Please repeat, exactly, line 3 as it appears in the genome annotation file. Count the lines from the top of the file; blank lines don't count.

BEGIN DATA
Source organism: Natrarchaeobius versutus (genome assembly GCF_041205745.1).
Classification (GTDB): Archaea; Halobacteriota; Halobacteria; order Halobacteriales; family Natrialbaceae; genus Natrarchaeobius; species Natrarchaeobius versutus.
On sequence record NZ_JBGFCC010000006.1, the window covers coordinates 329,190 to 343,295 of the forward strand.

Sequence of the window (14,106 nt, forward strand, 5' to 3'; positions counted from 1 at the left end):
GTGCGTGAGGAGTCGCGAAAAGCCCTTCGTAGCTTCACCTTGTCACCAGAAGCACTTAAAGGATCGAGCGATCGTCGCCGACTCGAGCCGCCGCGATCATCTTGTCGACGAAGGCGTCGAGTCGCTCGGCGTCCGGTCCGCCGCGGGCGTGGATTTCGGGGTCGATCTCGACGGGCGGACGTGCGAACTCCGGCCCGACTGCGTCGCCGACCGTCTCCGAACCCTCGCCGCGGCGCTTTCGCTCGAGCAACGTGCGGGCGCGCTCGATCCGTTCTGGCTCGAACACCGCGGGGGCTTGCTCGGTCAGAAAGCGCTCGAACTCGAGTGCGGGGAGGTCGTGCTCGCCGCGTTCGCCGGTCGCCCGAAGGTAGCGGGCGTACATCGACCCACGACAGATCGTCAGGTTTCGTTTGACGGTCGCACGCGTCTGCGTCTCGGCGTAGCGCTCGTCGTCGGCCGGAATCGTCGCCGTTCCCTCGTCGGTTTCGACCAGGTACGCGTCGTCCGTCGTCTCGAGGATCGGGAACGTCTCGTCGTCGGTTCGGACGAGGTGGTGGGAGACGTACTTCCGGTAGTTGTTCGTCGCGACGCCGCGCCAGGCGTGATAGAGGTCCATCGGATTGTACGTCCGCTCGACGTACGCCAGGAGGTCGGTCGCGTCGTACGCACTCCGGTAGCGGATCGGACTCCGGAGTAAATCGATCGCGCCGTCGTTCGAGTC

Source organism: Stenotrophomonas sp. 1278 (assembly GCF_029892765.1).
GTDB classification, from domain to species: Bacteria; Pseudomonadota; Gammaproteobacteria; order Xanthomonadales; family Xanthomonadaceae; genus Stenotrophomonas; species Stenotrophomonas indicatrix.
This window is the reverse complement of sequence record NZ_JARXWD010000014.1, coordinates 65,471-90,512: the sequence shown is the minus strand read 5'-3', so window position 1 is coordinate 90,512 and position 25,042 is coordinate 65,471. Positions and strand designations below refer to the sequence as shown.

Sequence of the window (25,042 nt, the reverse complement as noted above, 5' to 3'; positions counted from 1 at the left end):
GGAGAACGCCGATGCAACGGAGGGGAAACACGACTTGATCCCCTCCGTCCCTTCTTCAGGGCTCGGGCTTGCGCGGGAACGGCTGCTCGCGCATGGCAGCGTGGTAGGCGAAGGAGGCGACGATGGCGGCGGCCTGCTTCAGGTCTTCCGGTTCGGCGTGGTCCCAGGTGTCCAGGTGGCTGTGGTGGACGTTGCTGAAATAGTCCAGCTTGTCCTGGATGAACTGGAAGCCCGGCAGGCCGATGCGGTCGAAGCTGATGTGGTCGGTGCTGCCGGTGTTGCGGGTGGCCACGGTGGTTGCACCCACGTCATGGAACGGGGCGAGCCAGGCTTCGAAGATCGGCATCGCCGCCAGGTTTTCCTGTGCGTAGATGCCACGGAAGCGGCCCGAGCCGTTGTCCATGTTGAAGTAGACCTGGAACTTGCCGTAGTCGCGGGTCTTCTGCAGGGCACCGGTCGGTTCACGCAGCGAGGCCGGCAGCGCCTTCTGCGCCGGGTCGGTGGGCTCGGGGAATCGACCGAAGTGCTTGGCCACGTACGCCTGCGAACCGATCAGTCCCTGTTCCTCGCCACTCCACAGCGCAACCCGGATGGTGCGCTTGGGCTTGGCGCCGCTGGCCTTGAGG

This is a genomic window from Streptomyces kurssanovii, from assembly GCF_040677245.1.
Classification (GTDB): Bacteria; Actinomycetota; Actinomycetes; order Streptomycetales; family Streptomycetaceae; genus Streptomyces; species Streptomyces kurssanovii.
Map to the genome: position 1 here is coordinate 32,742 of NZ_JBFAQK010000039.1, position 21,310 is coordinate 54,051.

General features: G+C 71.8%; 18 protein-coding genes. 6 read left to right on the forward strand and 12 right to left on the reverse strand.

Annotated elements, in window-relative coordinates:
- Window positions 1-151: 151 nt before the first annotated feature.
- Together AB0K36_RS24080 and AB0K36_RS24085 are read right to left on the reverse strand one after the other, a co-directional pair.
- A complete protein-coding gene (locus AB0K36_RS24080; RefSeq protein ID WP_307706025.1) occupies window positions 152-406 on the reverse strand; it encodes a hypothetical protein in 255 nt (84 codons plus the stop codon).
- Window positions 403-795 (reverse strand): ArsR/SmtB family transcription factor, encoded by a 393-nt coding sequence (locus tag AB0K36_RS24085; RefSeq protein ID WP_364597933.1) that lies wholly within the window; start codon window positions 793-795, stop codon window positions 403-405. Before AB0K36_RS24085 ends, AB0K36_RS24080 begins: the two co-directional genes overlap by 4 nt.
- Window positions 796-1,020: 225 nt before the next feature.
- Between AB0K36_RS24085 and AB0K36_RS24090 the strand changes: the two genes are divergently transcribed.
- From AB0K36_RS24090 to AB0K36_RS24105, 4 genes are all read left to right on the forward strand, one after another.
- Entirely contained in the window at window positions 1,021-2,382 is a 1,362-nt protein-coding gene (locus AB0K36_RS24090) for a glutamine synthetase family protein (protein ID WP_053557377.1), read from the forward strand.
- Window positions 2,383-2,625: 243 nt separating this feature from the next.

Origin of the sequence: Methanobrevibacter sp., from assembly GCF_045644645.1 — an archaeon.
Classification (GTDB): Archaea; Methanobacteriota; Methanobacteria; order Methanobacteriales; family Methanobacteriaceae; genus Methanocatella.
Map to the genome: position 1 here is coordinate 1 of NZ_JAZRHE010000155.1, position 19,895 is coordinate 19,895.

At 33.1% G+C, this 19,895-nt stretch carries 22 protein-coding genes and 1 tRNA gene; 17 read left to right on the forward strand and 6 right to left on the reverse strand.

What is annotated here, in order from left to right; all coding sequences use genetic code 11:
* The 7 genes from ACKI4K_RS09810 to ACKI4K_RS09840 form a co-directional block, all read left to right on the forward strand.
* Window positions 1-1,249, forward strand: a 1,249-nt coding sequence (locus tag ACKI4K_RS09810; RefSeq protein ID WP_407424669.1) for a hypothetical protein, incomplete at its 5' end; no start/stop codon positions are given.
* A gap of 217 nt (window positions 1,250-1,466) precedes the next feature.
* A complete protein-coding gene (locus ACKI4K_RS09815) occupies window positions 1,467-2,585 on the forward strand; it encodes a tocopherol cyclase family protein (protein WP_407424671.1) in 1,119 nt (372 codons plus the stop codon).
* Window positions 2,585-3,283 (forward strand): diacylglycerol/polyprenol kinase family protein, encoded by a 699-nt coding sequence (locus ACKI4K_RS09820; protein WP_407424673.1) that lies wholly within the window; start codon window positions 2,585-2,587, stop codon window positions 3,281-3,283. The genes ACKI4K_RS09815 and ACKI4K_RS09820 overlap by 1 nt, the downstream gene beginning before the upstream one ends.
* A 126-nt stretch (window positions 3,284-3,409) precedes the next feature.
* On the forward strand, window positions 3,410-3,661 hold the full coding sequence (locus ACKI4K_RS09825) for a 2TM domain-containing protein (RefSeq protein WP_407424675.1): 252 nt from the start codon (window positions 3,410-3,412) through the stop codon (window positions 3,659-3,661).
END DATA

On sequence record NZ_JBGFCC010000006.1, the window covers coordinates 329,190 to 343,295 of the forward strand.